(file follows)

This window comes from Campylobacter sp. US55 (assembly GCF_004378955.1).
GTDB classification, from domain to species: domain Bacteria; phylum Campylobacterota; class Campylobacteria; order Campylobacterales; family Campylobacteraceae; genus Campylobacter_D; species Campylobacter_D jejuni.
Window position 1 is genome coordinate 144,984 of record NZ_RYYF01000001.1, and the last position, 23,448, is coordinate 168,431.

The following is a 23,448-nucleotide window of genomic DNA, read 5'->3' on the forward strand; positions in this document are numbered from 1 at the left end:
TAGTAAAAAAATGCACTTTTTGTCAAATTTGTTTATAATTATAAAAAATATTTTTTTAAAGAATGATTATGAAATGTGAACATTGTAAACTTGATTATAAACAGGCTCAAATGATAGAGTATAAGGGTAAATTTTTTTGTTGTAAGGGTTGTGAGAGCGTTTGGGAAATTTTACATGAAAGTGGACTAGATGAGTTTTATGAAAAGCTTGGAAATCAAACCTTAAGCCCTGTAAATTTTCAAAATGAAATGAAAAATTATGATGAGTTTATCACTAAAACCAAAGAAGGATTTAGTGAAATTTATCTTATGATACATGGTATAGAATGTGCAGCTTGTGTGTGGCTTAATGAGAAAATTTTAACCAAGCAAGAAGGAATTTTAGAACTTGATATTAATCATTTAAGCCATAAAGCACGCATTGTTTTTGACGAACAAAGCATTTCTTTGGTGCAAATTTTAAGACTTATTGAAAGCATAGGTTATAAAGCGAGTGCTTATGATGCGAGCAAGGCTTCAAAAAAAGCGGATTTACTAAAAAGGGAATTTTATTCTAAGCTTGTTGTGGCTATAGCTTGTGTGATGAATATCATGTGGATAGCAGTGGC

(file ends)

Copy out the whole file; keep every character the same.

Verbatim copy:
This window comes from Campylobacter sp. US55 (assembly GCF_004378955.1).
GTDB classification, from domain to species: domain Bacteria; phylum Campylobacterota; class Campylobacteria; order Campylobacterales; family Campylobacteraceae; genus Campylobacter_D; species Campylobacter_D jejuni.
Window position 1 is genome coordinate 144,984 of record NZ_RYYF01000001.1, and the last position, 23,448, is coordinate 168,431.

The following is a 23,448-nucleotide window of genomic DNA, read 5'->3' on the forward strand; positions in this document are numbered from 1 at the left end:
TAGTAAAAAAATGCACTTTTTGTCAAATTTGTTTATAATTATAAAAAATATTTTTTTAAAGAATGATTATGAAATGTGAACATTGTAAACTTGATTATAAACAGGCTCAAATGATAGAGTATAAGGGTAAATTTTTTTGTTGTAAGGGTTGTGAGAGCGTTTGGGAAATTTTACATGAAAGTGGACTAGATGAGTTTTATGAAAAGCTTGGAAATCAAACCTTAAGCCCTGTAAATTTTCAAAATGAAATGAAAAATTATGATGAGTTTATCACTAAAACCAAAGAAGGATTTAGTGAAATTTATCTTATGATACATGGTATAGAATGTGCAGCTTGTGTGTGGCTTAATGAGAAAATTTTAACCAAGCAAGAAGGAATTTTAGAACTTGATATTAATCATTTAAGCCATAAAGCACGCATTGTTTTTGACGAACAAAGCATTTCTTTGGTGCAAATTTTAAGACTTATTGAAAGCATAGGTTATAAAGCGAGTGCTTATGATGCGAGCAAGGCTTCAAAAAAAGCGGATTTACTAAAAAGGGAATTTTATTCTAAGCTTGTTGTGGCTATAGCTTGTGTGATGAATATCATGTGGATAGCAGTGGC